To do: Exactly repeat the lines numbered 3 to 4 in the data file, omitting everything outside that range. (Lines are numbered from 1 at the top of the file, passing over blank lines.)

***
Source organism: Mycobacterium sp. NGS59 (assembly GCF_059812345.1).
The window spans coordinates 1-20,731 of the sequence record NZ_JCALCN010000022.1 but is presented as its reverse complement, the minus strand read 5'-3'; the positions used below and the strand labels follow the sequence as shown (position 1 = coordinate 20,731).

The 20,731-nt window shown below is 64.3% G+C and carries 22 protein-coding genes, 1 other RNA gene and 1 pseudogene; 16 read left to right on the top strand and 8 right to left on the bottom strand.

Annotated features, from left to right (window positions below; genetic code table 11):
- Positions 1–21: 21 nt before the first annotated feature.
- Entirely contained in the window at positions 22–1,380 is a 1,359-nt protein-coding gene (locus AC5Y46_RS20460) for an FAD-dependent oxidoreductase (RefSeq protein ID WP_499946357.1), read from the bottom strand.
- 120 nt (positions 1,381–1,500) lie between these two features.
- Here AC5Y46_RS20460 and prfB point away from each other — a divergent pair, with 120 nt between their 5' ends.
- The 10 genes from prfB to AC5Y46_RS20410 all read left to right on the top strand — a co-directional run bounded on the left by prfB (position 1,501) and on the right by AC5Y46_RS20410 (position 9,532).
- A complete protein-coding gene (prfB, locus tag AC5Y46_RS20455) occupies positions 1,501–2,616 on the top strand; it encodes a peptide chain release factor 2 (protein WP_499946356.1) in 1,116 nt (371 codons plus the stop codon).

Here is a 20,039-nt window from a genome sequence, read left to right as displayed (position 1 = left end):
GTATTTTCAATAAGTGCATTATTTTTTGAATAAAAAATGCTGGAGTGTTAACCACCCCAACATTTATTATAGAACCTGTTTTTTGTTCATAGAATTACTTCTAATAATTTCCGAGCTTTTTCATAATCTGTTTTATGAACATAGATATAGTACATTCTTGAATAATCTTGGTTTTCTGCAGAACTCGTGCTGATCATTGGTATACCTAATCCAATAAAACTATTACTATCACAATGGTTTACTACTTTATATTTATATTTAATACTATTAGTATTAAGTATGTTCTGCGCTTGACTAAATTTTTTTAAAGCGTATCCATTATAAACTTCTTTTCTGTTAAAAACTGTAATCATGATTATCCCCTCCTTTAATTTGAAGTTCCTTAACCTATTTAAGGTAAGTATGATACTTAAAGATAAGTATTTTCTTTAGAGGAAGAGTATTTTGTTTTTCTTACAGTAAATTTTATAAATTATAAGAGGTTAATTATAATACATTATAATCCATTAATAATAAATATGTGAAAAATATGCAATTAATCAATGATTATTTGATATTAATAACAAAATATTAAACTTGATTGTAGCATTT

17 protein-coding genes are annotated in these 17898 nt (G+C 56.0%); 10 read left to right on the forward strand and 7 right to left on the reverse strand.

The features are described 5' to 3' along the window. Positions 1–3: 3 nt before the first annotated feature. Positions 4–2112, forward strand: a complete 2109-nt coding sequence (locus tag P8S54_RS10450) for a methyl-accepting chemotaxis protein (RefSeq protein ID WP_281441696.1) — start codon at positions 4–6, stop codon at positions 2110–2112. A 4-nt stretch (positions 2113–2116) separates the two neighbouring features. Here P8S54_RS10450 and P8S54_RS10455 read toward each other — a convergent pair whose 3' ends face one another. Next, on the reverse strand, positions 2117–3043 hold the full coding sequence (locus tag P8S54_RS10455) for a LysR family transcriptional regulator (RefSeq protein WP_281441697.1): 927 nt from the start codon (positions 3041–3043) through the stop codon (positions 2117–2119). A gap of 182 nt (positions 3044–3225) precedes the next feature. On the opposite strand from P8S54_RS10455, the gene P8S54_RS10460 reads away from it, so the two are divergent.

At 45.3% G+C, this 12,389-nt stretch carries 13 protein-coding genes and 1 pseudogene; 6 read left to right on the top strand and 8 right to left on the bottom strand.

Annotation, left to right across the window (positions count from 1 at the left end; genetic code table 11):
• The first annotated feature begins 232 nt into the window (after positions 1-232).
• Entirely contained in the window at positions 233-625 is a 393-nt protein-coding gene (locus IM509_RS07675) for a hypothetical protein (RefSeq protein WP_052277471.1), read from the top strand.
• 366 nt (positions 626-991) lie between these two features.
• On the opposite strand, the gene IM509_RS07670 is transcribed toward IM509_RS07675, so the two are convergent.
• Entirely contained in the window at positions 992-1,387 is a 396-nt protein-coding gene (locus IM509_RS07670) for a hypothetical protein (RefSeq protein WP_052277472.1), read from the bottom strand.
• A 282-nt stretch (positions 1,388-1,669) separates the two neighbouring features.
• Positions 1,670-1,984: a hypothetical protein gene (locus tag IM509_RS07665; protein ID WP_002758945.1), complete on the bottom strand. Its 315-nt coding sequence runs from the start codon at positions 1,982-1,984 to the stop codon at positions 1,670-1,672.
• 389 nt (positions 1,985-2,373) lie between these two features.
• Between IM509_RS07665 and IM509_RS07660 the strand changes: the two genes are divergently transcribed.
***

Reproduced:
The 20,731-nt window shown below is 64.3% G+C and carries 22 protein-coding genes, 1 other RNA gene and 1 pseudogene; 16 read left to right on the top strand and 8 right to left on the bottom strand.

Annotated features, from left to right (window positions below; genetic code table 11):